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Friday, June 02, 2023

The cold, metal heart of a robot warmed by friendship

Howard W. Bishop Middle School students aim to advance to global robotics competition

The Josy residence stands about a five-minute walk away from Howard W. Bishop Middle School. The Josy’s living room is often used for lounging and family time, but from 3 to 5 p.m. on any given school day, it’s transformed into a world-class robot-building hub. 

Nat 20 is Howard W. Bishop Middle School’s highest-rated robotics team, and they aim to prove themselves later this month at the VexIQ Middle School World Championship in Dallas, Texas. In the meantime, the team has plenty of work to do. 

The team is excited to have the opportunity to compete, 14-year-old Chris Cheever said. Chris is an eighth grade student, a Dungeons and Dragons enthusiast and the Chief Coder of the Nat 20 squad. 

“We have gotten to the threshold,” he said. “We are trying our best to do our best and get the highest we possibly can at Worlds.” 

This is Chris’s first year doing Vex robotics competitions, but he insists that if his prior schools had this opportunity, he would’ve competed earlier.

The rest of the team has been competing as early as the fifth grade.

Teammates Arlo Sawicki, Isaiah Josy and Zach Connerly make up the rest of the 150th place, globally-ranked Nat 20 team. 

The reason this team resembles a well-oiled machine? Friendship. 

Unlike most amateur sports teams, where chemistry is left to the luck of the draw, these students chose their group. The only issue they had was Isaiah’s allergy to Sawicki’s cat, Lynx, they said. 

They quickly fixed it by relocating the workshop to Isaiah’s house, which led to more productivity and less sneezing.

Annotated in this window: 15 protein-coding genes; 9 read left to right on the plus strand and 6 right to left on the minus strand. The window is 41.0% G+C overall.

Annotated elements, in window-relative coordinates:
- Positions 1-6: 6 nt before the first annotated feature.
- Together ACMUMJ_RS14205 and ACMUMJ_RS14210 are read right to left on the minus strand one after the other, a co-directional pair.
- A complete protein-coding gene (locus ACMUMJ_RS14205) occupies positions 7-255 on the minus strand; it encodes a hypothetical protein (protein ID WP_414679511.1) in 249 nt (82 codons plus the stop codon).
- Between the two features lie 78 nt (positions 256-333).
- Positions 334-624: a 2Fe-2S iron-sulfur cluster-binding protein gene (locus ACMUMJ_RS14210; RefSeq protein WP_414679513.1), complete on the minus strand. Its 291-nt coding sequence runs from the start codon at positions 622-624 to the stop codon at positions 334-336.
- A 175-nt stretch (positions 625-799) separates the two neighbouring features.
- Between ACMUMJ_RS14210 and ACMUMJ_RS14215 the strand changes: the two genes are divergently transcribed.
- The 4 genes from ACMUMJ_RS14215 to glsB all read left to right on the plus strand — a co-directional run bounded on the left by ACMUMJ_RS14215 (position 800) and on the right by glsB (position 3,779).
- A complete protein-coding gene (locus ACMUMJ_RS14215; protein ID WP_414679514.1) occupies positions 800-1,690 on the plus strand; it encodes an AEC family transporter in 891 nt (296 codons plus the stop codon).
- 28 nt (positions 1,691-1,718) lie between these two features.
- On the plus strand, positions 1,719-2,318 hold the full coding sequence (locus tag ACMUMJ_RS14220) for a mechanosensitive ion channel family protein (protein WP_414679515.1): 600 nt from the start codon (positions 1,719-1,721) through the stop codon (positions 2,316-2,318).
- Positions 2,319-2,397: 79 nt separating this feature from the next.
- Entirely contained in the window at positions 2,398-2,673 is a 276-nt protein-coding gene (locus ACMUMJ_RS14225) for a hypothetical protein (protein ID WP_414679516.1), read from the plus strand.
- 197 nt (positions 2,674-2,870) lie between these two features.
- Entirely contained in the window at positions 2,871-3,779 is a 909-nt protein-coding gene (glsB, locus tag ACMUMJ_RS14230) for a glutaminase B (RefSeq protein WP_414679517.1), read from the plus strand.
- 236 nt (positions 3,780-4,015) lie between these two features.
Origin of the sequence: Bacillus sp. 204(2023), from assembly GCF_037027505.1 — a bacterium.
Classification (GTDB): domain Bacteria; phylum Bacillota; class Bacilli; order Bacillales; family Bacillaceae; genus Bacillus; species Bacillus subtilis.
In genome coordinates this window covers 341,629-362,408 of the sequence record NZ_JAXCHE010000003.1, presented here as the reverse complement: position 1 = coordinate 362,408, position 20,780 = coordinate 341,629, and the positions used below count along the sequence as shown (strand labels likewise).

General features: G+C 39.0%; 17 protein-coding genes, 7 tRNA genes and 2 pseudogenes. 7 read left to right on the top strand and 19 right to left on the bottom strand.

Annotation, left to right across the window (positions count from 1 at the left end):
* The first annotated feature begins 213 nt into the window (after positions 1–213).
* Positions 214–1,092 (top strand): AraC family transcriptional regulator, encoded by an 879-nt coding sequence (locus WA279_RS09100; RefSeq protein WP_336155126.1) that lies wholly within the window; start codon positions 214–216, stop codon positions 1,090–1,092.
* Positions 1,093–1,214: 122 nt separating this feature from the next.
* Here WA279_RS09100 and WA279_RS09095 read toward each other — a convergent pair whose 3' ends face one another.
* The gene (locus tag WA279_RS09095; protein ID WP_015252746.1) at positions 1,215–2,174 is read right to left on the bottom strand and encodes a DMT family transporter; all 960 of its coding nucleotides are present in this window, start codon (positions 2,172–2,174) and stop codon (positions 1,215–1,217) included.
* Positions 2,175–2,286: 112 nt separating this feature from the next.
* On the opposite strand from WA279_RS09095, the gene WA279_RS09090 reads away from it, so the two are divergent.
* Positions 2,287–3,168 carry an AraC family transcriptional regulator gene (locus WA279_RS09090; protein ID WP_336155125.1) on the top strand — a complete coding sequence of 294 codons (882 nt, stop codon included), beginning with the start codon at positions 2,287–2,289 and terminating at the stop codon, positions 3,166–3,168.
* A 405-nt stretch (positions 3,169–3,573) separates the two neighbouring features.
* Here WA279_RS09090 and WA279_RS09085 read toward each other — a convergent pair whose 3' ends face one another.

Among of the 800 teams competing at the World Championship, this team was confident they belonged. 

Jennifer Gayaut-Josy, 41, is one of Nat 20’s biggest supporters. She’s also Isaiah’s mom. 

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“It's just been incredible for me to watch them be incredibly dedicated and so hard-working to accomplishing a goal they have,” she said. 

Gayaut-Josy said she knew they were the real deal when her son told her that his team was good and she better start saving money to send him to the world championship. 

Money is one of the most important factors associated with robotics competitions, said Karen Murray, 55, who coaches all 19 robotics teams at Howard W. Bishop Middle School.

This is Murray’s sixth year teaching robotics, along with coaching for the VexIQ competitions. This isn't her first year sending her kids to the world championship either.

Last year saw one of Howard W. Bishop’s teams place ninth in the world.

In order to cover the cost of plane tickets to Dallas, along with the hardware that can cost thousands of dollars, Murray and the team have resorted to fundraising and sponsorships by local companies: restaurant Satch Squared and T-shirt printer Monster Press.

March 30, Howard W. Bishop hosted STEAM Night for all who wished to attend. Attendees could buy pizza and drinks while watching practice robotics tournaments for the up-and-coming sixth and seventh-grade teams. 

They raised over $1,000 in two hours that night.

As for the real tournaments, Murray said anything that could happen would happen on the day of the competition.

“The team that went last year, it was like their robot was allergic to competitions,” she said.

Luckily enough, teams are judged on both effectiveness and their code, which was last year’s team’s strength. But this year’s team said it relies heavily on creativity.

“Robotics is about creative thinking,” Sawicki said. “I think the best example of that is the ‘Purple Mechanism.’”

The ‘Purple Mechanism,’ as the team calls it, is a purple piece of plastic needed for their final product. It is an efficiency nightmare, according to Sawicki. This roadblock causes the need for creative solutions along with creating the margins between the best and the rest. 

Nat 20 flies out on Saturday for their tournament with hopes of victory and hopefully all of their pieces off of the Robys’ living room floor. Stepping on the VexIQ pieces feels like stepping on giant LEGO parts, Gayaut-Josy said. 

Contact Jake at Follow him on Twitter @JakeLyn20488762.

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Jake Lynch

Jake Lynch is a third-year journalism major. He is a South Florida native that loves to spend time with family and friends. He has no idea what he wants to do with his life but he hopes this helps.

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